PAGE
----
Extension and Ag Research News


Dakota Gardener: Planning your garden

If you are a beginning gardener, start small or have fun with a themed garden.

By Emily How, Horticulture agent

NDSU Extension – Ward County

My 2023 garden mission was to make my husband enjoy gardening. He’s a city boy from San Antonio, Texas, who until recently was unaware that pickles came from cucumbers. My work was cut out for me! How do I make someone who has never gardened enjoy the time and labor-intensive process?

As it turns out, it was easier than I expected. Planting varieties that I knew he would enjoy eating and want to harvest was the key.

With the pleasant weather we have had the last couple of weeks, the itch to start planning a garden has set in for both me and my husband. We cracked open the seed catalogs and started flagging everything that looked good or interesting.

Seed catalogs are a fun way to start planning your garden. My husband, the new gardener, prefers a seed catalog with bright colorful pictures of the different varieties. I prefer something that goes into detail about disease resistance, germination time and flavor profile. Together, we created a substantial list.

Armed with our list of plants to grow this year, we can design our garden in a way that makes the most sense.

For a new gardener, the idea of planning a garden can be intimidating. Flipping through the catalogs can be overwhelming and it can be hard to choose what to grow. If you are unsure, start small or have fun with a themed garden. These gardens create an element of fun when introducing gardening to a beginner and they can help beginning gardeners decide what to plant.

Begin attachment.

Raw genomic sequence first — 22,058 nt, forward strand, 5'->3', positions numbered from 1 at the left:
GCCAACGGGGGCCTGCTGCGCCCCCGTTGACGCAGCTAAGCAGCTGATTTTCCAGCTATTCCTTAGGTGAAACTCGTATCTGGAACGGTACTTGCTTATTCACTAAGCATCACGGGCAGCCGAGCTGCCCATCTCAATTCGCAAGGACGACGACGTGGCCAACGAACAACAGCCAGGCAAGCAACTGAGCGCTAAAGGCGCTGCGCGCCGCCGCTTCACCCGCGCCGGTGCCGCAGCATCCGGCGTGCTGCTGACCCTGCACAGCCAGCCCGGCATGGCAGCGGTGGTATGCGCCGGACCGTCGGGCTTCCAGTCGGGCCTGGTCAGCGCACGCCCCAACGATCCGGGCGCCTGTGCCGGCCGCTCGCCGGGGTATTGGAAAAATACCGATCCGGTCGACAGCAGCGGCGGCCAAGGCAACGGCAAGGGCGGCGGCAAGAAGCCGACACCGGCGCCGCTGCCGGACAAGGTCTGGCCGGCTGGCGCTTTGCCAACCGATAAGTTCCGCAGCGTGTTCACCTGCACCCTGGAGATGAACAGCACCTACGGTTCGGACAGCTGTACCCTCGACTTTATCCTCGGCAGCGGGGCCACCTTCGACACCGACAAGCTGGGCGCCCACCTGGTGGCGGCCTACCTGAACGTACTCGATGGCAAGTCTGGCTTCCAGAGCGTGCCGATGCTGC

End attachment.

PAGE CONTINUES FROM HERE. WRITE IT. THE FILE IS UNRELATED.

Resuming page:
A common themed garden is a pizza garden. In this garden, you would grow plants that would be used on a pizza like tomatoes, onions, eggplant and basil. When it is time to harvest everything, you can enjoy a garden-fresh pizza. Another variation is a salsa garden, where peppers, tomatoes and various herbs are grown to make fresh salsa.

To plant a salsa-themed garden, consider these plants: 

  • Peppers such as jalapeno, bell pepper and habanero
  • Tomatoes
  • Onions
  • Tomatillos
  • Herbs like cilantro, chives and garlic

To plant a salad-themed garden, consider these plants:

  • Mixed greens like spinach, lettuce, kale or cabbage
  • Tomatoes
  • Onions
  • Peppers
  • Cucumbers
  • Carrots
  • Radishes
  • Herbs like parsley and dill

Nothing gets a novice gardener more excited than watching their tomatoes slowly grow on the vine or harvesting their first zucchini.

The 2023 garden season started with me dragging my husband to the garden but ended with him telling me how we should improve our garden for the 2024 season. As it turns out, contacting his county NDSU Extension agent was a little too easy.

Happy planning and dreaming of what the 2024 gardening season will bring. Please remember that your county NDSU Extension agent is available to help if you ever have questions about gardening, lawns or trees.

NDSU Agriculture Communication – Feb. 8, 2024

Source: Emily How, 701-857-6450, emily.how@ndsu.edu

Editor: Kelli Anderson, 701-231-7006, kelli.c.anderson@ndsu.edu


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